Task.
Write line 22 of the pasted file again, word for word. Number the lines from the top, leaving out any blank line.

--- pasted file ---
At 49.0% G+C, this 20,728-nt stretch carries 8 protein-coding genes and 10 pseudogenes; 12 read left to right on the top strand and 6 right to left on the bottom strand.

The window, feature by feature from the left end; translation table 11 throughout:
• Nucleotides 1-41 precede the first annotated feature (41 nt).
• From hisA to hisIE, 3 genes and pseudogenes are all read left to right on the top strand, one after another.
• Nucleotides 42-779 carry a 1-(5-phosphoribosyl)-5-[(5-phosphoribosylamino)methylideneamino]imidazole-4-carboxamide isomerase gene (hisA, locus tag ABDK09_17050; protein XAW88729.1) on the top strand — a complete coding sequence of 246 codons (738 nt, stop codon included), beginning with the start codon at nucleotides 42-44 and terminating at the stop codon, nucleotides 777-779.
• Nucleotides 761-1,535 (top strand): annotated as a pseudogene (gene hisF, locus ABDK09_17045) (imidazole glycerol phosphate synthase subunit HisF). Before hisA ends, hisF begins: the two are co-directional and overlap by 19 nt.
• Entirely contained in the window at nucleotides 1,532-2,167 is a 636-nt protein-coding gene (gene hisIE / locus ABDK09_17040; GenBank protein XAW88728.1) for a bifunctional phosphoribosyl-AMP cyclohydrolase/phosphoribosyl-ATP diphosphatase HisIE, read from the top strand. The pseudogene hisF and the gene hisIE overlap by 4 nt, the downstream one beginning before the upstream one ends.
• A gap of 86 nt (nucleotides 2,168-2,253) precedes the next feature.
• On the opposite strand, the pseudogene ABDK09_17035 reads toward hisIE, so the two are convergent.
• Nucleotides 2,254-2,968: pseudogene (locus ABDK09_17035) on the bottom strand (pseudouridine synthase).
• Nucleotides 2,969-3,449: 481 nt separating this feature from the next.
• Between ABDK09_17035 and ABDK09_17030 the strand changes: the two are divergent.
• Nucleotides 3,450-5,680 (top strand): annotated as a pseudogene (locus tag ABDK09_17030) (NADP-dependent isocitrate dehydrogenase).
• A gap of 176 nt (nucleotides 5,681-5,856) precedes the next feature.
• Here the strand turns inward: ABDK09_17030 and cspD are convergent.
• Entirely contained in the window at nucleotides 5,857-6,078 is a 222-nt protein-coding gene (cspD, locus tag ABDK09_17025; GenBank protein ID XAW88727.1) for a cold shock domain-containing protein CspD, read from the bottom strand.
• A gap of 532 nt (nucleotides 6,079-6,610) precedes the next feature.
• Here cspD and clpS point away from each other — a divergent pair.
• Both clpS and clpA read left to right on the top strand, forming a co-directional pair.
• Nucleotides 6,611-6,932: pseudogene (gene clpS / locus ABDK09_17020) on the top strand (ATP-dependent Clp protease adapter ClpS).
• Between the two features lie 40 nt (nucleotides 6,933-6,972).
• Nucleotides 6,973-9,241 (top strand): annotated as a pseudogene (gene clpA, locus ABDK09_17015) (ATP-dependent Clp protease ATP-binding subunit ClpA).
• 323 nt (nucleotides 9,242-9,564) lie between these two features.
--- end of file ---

• Nucleotides 6,973-9,241 (top strand): annotated as a pseudogene (gene clpA, locus ABDK09_17015) (ATP-dependent Clp protease ATP-binding subunit ClpA).